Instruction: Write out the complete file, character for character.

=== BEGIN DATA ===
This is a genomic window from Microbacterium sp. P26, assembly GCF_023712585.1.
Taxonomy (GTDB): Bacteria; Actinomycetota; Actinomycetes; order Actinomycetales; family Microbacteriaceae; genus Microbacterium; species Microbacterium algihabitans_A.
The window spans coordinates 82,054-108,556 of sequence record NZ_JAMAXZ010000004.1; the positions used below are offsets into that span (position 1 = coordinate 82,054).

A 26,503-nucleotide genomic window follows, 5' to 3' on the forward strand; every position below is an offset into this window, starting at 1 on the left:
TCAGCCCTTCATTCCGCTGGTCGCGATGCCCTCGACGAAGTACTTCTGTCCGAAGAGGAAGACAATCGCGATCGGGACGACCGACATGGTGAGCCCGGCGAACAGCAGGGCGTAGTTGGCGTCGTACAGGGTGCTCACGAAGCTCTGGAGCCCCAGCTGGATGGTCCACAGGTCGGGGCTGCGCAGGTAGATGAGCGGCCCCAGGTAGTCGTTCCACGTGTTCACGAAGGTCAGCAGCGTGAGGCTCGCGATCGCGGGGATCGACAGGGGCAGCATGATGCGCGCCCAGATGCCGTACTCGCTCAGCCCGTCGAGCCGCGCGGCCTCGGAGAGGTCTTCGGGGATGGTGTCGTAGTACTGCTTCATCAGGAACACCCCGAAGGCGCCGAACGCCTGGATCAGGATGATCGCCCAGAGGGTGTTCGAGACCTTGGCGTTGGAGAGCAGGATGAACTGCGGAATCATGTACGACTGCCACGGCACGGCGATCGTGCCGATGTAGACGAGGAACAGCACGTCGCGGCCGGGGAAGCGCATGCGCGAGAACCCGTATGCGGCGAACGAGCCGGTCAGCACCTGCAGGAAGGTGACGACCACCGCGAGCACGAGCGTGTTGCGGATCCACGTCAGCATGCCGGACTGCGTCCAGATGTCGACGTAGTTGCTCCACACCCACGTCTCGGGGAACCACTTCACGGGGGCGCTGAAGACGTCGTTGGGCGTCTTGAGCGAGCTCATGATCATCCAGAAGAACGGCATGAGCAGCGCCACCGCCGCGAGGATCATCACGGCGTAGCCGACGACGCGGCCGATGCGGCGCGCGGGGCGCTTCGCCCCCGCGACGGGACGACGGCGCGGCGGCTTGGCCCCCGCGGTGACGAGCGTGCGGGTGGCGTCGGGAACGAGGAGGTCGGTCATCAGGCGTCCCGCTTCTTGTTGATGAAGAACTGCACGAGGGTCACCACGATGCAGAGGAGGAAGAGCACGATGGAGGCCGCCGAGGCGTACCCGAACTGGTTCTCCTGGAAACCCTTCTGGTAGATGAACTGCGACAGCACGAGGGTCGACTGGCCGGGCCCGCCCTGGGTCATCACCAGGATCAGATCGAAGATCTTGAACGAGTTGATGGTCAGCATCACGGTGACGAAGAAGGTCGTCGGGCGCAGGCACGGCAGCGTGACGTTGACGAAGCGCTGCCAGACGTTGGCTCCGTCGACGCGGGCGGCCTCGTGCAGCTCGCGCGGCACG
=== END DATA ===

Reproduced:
This is a genomic window from Microbacterium sp. P26, assembly GCF_023712585.1.
Taxonomy (GTDB): Bacteria; Actinomycetota; Actinomycetes; order Actinomycetales; family Microbacteriaceae; genus Microbacterium; species Microbacterium algihabitans_A.
The window spans coordinates 82,054-108,556 of sequence record NZ_JAMAXZ010000004.1; the positions used below are offsets into that span (position 1 = coordinate 82,054).

A 26,503-nucleotide genomic window follows, 5' to 3' on the forward strand; every position below is an offset into this window, starting at 1 on the left:
TCAGCCCTTCATTCCGCTGGTCGCGATGCCCTCGACGAAGTACTTCTGTCCGAAGAGGAAGACAATCGCGATCGGGACGACCGACATGGTGAGCCCGGCGAACAGCAGGGCGTAGTTGGCGTCGTACAGGGTGCTCACGAAGCTCTGGAGCCCCAGCTGGATGGTCCACAGGTCGGGGCTGCGCAGGTAGATGAGCGGCCCCAGGTAGTCGTTCCACGTGTTCACGAAGGTCAGCAGCGTGAGGCTCGCGATCGCGGGGATCGACAGGGGCAGCATGATGCGCGCCCAGATGCCGTACTCGCTCAGCCCGTCGAGCCGCGCGGCCTCGGAGAGGTCTTCGGGGATGGTGTCGTAGTACTGCTTCATCAGGAACACCCCGAAGGCGCCGAACGCCTGGATCAGGATGATCGCCCAGAGGGTGTTCGAGACCTTGGCGTTGGAGAGCAGGATGAACTGCGGAATCATGTACGACTGCCACGGCACGGCGATCGTGCCGATGTAGACGAGGAACAGCACGTCGCGGCCGGGGAAGCGCATGCGCGAGAACCCGTATGCGGCGAACGAGCCGGTCAGCACCTGCAGGAAGGTGACGACCACCGCGAGCACGAGCGTGTTGCGGATCCACGTCAGCATGCCGGACTGCGTCCAGATGTCGACGTAGTTGCTCCACACCCACGTCTCGGGGAACCACTTCACGGGGGCGCTGAAGACGTCGTTGGGCGTCTTGAGCGAGCTCATGATCATCCAGAAGAACGGCATGAGCAGCGCCACCGCCGCGAGGATCATCACGGCGTAGCCGACGACGCGGCCGATGCGGCGCGCGGGGCGCTTCGCCCCCGCGACGGGACGACGGCGCGGCGGCTTGGCCCCCGCGGTGACGAGCGTGCGGGTGGCGTCGGGAACGAGGAGGTCGGTCATCAGGCGTCCCGCTTCTTGTTGATGAAGAACTGCACGAGGGTCACCACGATGCAGAGGAGGAAGAGCACGATGGAGGCCGCCGAGGCGTACCCGAACTGGTTCTCCTGGAAACCCTTCTGGTAGATGAACTGCGACAGCACGAGGGTCGACTGGCCGGGCCCGCCCTGGGTCATCACCAGGATCAGATCGAAGATCTTGAACGAGTTGATGGTCAGCATCACGGTGACGAAGAAGGTCGTCGGGCGCAGGCACGGCAGCGTGACGTTGACGAAGCGCTGCCAGACGTTGGCTCCGTCGACGCGGGCGGCCTCGTGCAGCTCGCGCGGCACG